My sons will be taking beginner immersion classes online through TruFluency Kids, which has allowed us to try their classes out for a couple of months in exchange for a review. I’ll share our experience in a future blog post. The owner, Micah Belieu, has a fantastic approach to learning Spanish that fits well with my learning philosophy, so I’m looking forward to seeing how well my boys do in the classes.

By the way, if you’ve been looking for ways to help your children become bilingual in Spanish, check out this blog post that Micah wrote. It’s full of practical ideas to make learning Spanish, or any foreign language, a consistent part of your homeschool days. She also included a discount code in the post in case you wanted to give Trufluency a try.


The two youngest are taking mixed media art classes at a local community center, and my oldest *might* participate in a local acting program. The arts are outsourced subjects around here because they are not in my areas of interest, so it’s leave my children in the hands of professionals.

Life Skills

I am always working on life skills with my children, but I also wanted to have dedicated space for them during our homeschool time. The kids want to learn how to cook basic meals, so we are working from The Complete Cookbook for Young Chefs from America’s Test Kitchen Kids. I love how practical this cookbook is. There’s nothing too fancy or complicated in the book, and it’s full of recipes that kids eat. I have their baking cookbook for young chefs, too. Additionally, I’d like to do some volunteering with the kids soon, so I’m on the lookout for safe ways to do that.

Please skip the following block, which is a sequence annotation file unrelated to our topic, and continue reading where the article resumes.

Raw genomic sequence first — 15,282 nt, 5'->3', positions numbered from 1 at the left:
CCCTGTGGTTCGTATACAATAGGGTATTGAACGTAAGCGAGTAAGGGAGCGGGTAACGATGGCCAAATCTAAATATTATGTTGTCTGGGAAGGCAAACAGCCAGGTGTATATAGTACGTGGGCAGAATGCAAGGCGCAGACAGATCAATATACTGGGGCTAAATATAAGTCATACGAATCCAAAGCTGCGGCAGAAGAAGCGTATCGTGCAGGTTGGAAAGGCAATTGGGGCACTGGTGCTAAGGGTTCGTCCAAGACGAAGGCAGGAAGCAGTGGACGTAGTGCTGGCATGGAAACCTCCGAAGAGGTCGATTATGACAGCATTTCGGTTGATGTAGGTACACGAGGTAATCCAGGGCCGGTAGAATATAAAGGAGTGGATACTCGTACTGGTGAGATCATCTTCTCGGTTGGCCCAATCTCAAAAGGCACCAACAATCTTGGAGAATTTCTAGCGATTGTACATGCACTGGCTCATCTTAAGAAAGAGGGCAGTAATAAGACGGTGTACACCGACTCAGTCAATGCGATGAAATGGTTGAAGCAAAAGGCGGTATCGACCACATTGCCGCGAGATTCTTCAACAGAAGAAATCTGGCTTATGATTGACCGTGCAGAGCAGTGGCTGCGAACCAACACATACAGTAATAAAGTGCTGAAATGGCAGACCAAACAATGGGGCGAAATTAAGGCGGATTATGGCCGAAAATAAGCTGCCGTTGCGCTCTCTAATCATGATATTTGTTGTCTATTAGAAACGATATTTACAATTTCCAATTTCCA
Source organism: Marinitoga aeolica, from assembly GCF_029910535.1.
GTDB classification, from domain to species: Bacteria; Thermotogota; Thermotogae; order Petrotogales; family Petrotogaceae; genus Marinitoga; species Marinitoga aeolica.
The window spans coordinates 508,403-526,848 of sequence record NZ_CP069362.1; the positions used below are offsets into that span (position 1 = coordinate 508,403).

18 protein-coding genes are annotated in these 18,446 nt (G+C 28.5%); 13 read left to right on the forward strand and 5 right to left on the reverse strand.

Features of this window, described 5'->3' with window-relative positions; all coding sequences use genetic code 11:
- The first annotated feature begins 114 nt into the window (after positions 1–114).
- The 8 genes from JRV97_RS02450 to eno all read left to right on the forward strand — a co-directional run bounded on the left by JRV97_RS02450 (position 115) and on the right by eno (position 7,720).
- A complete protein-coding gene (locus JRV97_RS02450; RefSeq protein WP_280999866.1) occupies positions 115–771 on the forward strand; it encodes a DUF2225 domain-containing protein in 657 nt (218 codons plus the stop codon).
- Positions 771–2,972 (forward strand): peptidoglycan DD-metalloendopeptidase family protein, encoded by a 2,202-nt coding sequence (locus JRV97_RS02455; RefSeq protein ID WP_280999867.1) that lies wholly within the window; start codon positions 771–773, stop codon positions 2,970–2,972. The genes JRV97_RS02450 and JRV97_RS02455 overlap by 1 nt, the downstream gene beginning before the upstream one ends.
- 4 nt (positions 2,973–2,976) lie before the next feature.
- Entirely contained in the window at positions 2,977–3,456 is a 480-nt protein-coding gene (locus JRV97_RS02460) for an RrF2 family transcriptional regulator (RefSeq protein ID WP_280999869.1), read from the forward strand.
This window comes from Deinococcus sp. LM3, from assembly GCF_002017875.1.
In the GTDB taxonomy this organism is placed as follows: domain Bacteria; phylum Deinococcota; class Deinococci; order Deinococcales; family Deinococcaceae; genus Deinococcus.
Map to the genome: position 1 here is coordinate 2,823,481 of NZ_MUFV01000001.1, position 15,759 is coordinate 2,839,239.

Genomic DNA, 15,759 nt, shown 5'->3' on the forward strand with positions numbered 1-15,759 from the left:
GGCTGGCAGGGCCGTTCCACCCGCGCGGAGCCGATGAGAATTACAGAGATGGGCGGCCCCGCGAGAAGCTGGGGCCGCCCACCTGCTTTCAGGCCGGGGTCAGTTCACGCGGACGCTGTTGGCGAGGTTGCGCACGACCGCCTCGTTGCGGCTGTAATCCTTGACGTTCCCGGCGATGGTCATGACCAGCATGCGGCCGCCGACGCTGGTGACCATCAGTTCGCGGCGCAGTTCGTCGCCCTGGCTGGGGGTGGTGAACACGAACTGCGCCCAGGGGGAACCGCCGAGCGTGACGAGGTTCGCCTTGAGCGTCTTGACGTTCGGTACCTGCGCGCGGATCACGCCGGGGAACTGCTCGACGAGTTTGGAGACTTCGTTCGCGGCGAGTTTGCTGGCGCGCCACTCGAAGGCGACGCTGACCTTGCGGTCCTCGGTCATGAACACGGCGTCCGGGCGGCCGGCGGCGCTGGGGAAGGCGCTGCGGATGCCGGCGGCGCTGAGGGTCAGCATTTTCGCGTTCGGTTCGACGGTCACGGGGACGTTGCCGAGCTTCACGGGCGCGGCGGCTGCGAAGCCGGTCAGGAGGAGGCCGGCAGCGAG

Our Daily Schedule

We are year-round homeschoolers who work with the seasons and on a block schedule. This time, I wanted to only plan for the fall instead of winter, too, because I will be switching things up for the winter. I think. That’s my plan anyway.

Here’s our current, daily four-day schedule:

  • Math – 3 days per week
  • Language Arts – 3 days per week
  • Social Studies – 3 days per week
  • Spanish – 2-3 days per week, depending on the child
  • Science – 2 days per week
  • Art – 1 day per week
  • Life skills – 1 day per week

Homeschooling typically takes between 2-3 hours per day, and we start mid-morning. Field trips happen every Tuesday, and we run errands, have meet-ups, and attend classes in the afternoons throughout the week.

Remember, being overscheduled and in “busy mode” doesn’t have to be your reality. Do what’s imporant, then add other things when you can.

Camille Kirksey, The Intuitive Homeschooler

So, these are our fall curriculum choices and daily schedule. As you see, I’m sticking with the basics, plus a little bit extra. Remember, being overscheduled and in “busy mode” doesn’t have to be your reality. Do what’s most important, then add things when you can. After nine years of homeschooling, I can tell you with certainty that if you focus on keeping things simple and consistent, you’ll enjoy homeschooling much, much more and get things done — what a concept.

Hey, I’m Camille,  The Intuitive Homeschooler!

I’m a wife and mom of three busy kiddos who I’ve homeschooled since 2013. When I’m not homeschooling, gardening, or watching yet another documentary, you can find me writing on this here blog. Oh, and I just wrote a book called Coming Home. If you’re a homeschooler or you wanna be one, I recommend it. IJS.

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Published by The Intuitive Homeschooler

Welcome to my blog. I'm Camille, a veteran homeschool mom, author, advocate, speaker & homeschool mindset coach. I'm here to empower you to homeschool with your heart, mind, and home in mind. Learn more about me and my approach to homeschooling.